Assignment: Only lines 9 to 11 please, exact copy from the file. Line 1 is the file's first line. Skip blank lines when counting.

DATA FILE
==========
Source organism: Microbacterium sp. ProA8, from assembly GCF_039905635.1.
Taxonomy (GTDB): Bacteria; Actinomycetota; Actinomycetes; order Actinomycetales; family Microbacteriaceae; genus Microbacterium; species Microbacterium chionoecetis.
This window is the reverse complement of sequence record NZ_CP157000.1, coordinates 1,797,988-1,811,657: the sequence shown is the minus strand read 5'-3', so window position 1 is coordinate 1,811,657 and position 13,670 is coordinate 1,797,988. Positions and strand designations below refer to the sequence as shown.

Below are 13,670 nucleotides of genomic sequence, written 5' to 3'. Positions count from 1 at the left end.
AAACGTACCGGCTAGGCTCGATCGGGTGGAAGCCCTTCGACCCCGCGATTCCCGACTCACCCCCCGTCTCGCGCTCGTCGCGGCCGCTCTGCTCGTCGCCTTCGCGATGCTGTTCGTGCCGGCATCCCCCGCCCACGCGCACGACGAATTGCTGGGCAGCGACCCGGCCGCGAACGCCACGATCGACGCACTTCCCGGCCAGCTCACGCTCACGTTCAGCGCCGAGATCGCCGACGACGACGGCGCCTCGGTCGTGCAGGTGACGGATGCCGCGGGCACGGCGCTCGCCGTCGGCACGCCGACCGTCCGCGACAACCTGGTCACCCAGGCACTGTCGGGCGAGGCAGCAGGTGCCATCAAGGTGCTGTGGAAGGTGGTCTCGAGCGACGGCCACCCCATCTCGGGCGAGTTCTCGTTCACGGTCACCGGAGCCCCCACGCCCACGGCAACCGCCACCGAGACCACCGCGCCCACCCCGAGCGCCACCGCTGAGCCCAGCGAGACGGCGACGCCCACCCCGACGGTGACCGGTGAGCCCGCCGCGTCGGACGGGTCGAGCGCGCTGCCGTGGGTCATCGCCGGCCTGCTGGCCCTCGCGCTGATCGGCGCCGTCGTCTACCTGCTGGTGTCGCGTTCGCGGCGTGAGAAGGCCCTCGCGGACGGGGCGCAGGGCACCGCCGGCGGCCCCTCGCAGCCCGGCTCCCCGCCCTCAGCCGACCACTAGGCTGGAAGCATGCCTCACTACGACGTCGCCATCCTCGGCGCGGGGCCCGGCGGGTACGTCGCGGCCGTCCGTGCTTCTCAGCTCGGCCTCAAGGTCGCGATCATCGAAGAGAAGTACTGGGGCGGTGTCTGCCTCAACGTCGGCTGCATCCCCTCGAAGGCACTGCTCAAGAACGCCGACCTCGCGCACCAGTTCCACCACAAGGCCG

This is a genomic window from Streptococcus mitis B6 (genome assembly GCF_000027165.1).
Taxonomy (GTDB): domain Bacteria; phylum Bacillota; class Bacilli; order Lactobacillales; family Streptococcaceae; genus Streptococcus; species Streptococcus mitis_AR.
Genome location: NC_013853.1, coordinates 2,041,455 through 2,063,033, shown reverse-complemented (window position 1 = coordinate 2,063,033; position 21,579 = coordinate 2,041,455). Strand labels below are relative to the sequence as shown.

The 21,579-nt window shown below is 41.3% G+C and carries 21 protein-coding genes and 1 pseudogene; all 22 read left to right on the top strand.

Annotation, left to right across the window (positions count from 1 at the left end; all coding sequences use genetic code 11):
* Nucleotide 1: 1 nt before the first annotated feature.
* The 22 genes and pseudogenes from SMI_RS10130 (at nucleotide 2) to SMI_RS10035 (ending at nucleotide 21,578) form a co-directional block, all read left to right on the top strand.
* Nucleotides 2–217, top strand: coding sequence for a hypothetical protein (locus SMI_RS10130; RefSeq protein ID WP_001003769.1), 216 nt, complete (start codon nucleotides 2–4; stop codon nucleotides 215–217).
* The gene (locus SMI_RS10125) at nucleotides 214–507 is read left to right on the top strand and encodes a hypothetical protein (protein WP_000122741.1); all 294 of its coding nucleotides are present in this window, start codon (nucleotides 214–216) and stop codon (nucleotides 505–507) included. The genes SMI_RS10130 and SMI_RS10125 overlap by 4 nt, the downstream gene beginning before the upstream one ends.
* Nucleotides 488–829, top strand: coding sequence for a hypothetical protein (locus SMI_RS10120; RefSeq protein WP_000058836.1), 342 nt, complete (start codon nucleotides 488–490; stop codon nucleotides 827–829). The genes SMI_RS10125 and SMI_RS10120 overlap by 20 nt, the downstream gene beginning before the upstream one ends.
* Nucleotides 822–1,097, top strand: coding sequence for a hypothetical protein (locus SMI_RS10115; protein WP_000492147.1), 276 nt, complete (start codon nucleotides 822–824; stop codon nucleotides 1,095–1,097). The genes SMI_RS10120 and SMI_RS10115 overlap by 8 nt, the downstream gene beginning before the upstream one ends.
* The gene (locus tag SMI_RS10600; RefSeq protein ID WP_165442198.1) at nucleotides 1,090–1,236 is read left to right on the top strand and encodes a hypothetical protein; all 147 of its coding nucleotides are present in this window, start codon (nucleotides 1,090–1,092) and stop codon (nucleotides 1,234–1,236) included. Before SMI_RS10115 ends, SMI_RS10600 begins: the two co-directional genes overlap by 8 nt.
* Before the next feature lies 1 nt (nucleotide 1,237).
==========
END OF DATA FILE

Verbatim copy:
The 21,579-nt window shown below is 41.3% G+C and carries 21 protein-coding genes and 1 pseudogene; all 22 read left to right on the top strand.

Annotation, left to right across the window (positions count from 1 at the left end; all coding sequences use genetic code 11):
* Nucleotide 1: 1 nt before the first annotated feature.